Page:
Gas Prices: Enron All Over Again

By Lee Coleman of Aloha, Oregon. Lee is a former member of the Oregon GOP's state policy board and a founder of the Oregon Log Cabin Republicans. He is now the Democratic candidate for state representative in HD-26. Previously, Lee contributed "Bush's Social Security Plan: Unfair and Disastrous".

What's going on with gasoline prices is this: It's Enron all over again.

The oil companies are deliberately gouging the public, just as are the drug companies, and the health care industry, because they know they can get away with it.

The Bush-Cheney doctrine, as far as industry is concerned, is laissez-faire capitalism as free as possible from any rules or regulation.

When it comes to gasoline prices, Democrats have a perfect opportunity to score big points in the coming congressional elections by telling the public that if they want controls put back on the oil company gougers, they can do so only if they elect Democrats to the House and Senate BOTH.

Karl Rove understands the potential lurking in this area. That is why his puppet, George W. Bush's April 22 radio speech emphasized that gasoline prices were too high (blaming the Arabs) and that he now supports alternative fuels and fuel cells. He's trying to fool people into thinking that there's no way out other than buying less oil and so was his puppet, Senator Nelson (Florida), who supplemented the radio broadcast.

We can not let Rove and his puppets get away with this bit of misdirection. We have to attack the problem where the problem is: in the oil company executive offices. Enron was a perfect model for these rogues. The only thing Enron messed up on was its own internal fraud and the losses caused by the fraud; the oil companies are not likely to follow that route. But they do have to be controlled.

Comments

  • THartill (unverified)
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    What a load of crap!

    This has nothing to do with Enron or "price gouging".

    The oil companies make 6 cents off every gallon of gas sold. Whoop-tie Doo!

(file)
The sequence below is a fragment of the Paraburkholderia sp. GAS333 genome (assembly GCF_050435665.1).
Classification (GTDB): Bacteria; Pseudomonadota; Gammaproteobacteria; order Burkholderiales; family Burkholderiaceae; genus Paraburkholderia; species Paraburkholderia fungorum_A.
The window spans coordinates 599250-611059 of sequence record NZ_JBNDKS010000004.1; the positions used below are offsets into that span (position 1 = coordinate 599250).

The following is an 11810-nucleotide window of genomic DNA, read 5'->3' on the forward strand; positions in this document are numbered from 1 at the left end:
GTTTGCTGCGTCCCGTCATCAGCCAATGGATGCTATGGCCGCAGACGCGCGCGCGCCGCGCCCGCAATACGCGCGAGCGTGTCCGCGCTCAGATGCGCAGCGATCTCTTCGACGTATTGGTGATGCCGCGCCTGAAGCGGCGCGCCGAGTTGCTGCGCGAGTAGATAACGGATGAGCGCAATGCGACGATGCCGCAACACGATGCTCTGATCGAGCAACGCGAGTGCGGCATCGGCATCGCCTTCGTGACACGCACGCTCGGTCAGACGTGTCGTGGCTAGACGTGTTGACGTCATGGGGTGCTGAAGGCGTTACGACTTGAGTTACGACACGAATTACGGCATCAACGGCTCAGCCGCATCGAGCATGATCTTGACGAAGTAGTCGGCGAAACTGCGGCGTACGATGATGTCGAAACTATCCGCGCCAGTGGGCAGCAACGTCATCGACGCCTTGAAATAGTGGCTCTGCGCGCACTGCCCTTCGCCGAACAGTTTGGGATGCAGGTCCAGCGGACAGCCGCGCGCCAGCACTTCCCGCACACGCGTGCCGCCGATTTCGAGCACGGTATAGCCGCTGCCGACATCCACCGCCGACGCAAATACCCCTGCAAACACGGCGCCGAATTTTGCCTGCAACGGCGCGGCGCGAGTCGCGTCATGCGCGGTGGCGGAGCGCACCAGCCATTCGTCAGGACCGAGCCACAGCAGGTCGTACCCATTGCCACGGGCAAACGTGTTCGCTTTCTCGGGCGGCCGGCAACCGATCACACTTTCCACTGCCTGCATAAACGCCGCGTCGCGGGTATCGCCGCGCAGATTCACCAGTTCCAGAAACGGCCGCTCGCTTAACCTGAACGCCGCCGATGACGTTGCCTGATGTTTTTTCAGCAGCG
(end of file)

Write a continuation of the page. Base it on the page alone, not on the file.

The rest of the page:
People who write this type of garbage are puppets for the oil companies. We NEED high prices to get every lazy-assed American to realize that cheap and plentiful oil is over. Furthermore the only country that high prices benefits is the U.S. We must bid the price sky high so those 15 million barrels a day keep coming to our shores.

    Not only is this post total hogwash, but not even a mention of cutting subsidies, which should be the first step to raising prices, which is a GOOD thing.

  • pdxdem (unverified)
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    thartill, I hate to inform you but you quote of oil companies only making Six cents per gallon off gas is not correct. The wholesale price of a gallon of gas is over two dollars a gallon which is sold to the filling sations by the oil compaines who own the refineries. The filling stations are the ones making .06 cents per gallon proffit not the oil compaines. A company dose not make the kind of proffits we have seen off of six cents per gallon my friend.

  • Ben Dover (unverified)
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    The big oil companies are making obscene and record profits this year. They are still getting tax breaks from Bush.

    Those who are content with high fuel prices had better realize that we are in for a round of inflation on consumer goods like we have never seen before. If you think food is expensive now, just wait a few months. That $5 hot dog or $2 ear of corn should clue you in as to how much everything we purchase and use ties in to the price of fuel.

  • THartill (unverified)
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    You mean sorry for dis-informing me?

    After crude oil costs, taxes are the second largest contributor to the price paid at the pump. Together Federal and State excise taxes on fuel account for an average cost of approximately 62 cents per gallon.